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IBM Global Financing will discontinue its
IBM Flexible Credit program for inventory
financing at the end of 2008, saying it "did not meet the business goals
set by IBM Global Financing."

IBM has notified its business partners and
resellers in the United States,
Canada and the United
Kingdom of the change, a company spokesman
confirms. The program enabled partners to apply for and manage via the Internet
a line of credit up to $500,000.

"IBM told us the program is defunct as
of Jan. 1," says Debra Candido, vice president of administration at
solution provider Manhattan Information Systems, which relied on the program.
"GE Finance has said to us, ‘Increase your credit line with us now.’"

It’s no surprise that the program is going away. The IBM
Flexible Credit program allowed resellers to make purchases on a revolving line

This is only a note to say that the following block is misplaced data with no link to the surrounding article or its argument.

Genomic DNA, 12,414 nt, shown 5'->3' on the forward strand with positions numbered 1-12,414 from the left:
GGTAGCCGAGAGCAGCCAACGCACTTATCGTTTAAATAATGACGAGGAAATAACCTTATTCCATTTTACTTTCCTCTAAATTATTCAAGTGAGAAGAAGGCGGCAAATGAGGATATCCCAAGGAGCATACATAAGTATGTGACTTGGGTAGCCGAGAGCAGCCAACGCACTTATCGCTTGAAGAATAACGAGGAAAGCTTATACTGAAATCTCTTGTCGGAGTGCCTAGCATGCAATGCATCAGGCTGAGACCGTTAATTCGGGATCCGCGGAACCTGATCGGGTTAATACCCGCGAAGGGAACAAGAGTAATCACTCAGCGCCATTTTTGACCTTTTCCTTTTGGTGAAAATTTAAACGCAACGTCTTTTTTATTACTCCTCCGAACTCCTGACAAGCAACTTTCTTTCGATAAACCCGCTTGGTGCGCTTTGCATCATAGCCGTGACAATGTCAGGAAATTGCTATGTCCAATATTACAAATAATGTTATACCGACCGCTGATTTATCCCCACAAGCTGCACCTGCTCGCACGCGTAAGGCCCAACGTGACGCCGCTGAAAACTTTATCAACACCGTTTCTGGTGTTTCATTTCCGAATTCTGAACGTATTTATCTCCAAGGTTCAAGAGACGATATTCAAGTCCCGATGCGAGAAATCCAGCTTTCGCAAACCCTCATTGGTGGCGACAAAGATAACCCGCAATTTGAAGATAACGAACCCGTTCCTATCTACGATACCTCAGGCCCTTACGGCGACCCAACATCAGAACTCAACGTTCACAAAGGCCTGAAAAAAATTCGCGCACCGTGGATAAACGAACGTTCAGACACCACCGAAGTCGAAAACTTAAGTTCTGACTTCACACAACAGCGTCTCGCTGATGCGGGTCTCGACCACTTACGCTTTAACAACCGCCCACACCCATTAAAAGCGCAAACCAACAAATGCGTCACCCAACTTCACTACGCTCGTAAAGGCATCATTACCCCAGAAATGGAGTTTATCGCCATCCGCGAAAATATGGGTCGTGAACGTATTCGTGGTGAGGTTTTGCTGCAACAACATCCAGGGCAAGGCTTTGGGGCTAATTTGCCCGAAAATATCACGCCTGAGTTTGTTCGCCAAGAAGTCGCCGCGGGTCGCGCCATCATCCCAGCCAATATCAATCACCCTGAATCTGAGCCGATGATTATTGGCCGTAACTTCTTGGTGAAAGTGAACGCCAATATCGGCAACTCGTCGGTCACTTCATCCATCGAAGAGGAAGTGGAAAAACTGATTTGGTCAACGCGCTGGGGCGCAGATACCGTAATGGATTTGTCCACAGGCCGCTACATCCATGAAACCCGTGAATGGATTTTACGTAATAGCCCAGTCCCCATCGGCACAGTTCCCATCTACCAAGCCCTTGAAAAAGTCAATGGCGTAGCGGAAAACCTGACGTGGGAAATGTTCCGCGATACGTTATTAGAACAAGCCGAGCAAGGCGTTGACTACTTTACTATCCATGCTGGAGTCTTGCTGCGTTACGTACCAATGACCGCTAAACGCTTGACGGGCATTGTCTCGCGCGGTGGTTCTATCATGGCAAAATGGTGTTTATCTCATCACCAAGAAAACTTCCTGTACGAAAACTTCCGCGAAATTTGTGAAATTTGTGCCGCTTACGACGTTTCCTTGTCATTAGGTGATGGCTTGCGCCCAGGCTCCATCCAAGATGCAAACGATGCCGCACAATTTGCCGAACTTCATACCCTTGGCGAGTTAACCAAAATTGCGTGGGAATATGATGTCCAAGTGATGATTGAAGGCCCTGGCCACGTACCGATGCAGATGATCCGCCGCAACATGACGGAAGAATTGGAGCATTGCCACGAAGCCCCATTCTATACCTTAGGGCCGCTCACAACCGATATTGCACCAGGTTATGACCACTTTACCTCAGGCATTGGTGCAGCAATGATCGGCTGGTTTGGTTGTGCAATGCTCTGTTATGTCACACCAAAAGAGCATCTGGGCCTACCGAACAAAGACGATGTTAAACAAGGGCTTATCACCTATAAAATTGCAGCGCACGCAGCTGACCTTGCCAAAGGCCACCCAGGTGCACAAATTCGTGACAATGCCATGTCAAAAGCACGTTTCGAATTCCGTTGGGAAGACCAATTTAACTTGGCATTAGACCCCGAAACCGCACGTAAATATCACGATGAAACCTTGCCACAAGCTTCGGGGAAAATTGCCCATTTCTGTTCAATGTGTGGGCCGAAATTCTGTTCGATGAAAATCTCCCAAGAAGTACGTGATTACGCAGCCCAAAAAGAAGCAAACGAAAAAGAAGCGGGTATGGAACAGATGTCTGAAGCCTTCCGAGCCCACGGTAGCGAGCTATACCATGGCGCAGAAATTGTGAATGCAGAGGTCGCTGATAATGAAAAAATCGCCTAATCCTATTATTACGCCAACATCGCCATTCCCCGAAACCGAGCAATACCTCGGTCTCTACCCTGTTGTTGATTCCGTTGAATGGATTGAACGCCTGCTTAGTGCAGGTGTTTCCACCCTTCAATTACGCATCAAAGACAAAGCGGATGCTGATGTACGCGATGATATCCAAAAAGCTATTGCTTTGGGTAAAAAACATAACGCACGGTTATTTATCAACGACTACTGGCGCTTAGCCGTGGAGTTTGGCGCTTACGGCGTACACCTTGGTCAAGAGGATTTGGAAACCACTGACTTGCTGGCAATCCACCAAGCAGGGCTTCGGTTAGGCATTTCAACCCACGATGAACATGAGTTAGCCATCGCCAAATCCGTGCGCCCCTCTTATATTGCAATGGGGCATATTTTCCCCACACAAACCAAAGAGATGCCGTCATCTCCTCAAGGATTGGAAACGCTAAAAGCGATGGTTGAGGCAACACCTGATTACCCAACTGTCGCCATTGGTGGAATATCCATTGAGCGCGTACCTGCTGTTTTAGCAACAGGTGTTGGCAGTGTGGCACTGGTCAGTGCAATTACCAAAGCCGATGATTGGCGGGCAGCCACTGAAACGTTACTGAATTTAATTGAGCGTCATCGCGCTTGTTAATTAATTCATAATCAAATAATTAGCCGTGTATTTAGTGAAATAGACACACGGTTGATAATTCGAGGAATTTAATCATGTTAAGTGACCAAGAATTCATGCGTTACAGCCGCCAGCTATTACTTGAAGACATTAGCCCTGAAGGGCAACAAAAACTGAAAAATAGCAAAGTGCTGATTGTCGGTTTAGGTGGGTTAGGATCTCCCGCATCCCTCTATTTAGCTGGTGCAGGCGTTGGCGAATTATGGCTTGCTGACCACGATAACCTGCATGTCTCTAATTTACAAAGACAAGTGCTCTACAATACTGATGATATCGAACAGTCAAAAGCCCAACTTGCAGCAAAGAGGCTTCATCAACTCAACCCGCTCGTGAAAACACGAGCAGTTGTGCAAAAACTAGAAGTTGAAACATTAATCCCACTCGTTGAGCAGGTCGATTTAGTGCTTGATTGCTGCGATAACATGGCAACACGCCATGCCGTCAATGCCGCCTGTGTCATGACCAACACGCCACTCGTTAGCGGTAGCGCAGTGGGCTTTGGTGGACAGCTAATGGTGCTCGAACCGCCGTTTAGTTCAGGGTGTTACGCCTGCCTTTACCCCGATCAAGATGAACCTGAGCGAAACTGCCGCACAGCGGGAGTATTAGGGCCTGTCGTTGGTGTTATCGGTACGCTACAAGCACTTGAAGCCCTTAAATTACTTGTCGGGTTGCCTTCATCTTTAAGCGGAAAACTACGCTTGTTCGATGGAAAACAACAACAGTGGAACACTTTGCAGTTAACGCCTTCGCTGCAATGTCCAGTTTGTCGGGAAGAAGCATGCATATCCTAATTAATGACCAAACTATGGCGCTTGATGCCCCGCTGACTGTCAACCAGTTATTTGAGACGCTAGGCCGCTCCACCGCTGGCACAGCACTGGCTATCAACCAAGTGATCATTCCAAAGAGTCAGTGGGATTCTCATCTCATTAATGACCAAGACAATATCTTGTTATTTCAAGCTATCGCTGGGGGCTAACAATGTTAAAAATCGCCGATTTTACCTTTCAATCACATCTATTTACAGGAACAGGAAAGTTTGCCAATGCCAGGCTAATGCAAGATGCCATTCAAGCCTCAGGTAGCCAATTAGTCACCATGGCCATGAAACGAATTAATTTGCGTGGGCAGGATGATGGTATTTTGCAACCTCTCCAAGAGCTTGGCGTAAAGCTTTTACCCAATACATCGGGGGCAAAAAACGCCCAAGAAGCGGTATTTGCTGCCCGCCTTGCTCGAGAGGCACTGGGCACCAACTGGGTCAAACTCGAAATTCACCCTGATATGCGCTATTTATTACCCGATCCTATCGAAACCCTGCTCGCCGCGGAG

of credit. The program’s credit applications – for credit lines from $100,000
to $500,000 – were completely automated and processed over the Internet. 
And while that was great for resellers, it is a program of another time.

The move by IGF to discontinue the program comes in the aftermath of a
financial crisis that has tightened credit markets for businesses, particularly
small businesses. The Flexible Credit program was designed to serve small
businesses, according to Candido.

"This move is consistent with the conservative credit standards and
practices at IBM Global Financing that has
helped our company endure many prior financial crises," the IGF spokesman
says. "We will periodically evaluate programs that effectively address
both our suppliers’ and resellers’ needs for credit and our target business

The IGF spokesman says that commercial financing relationship managers will
"help qualified resellers establish a new credit facility" under
IGF’s traditional inventory financing program.

But Candido’s company was not offered the opportunity to be part of IBM’s
standard financing program, and the documentation requirement for doing so
would be like "starting all over," she says.

"We’ve decided to increase our line with GE," she says. "We also
plan on approaching our third source for an increase. … In addition, if need
be we will ask for increases directly with the distributors. Right now we are
all set, but you never know if a surge comes suddenly. If so, I want to be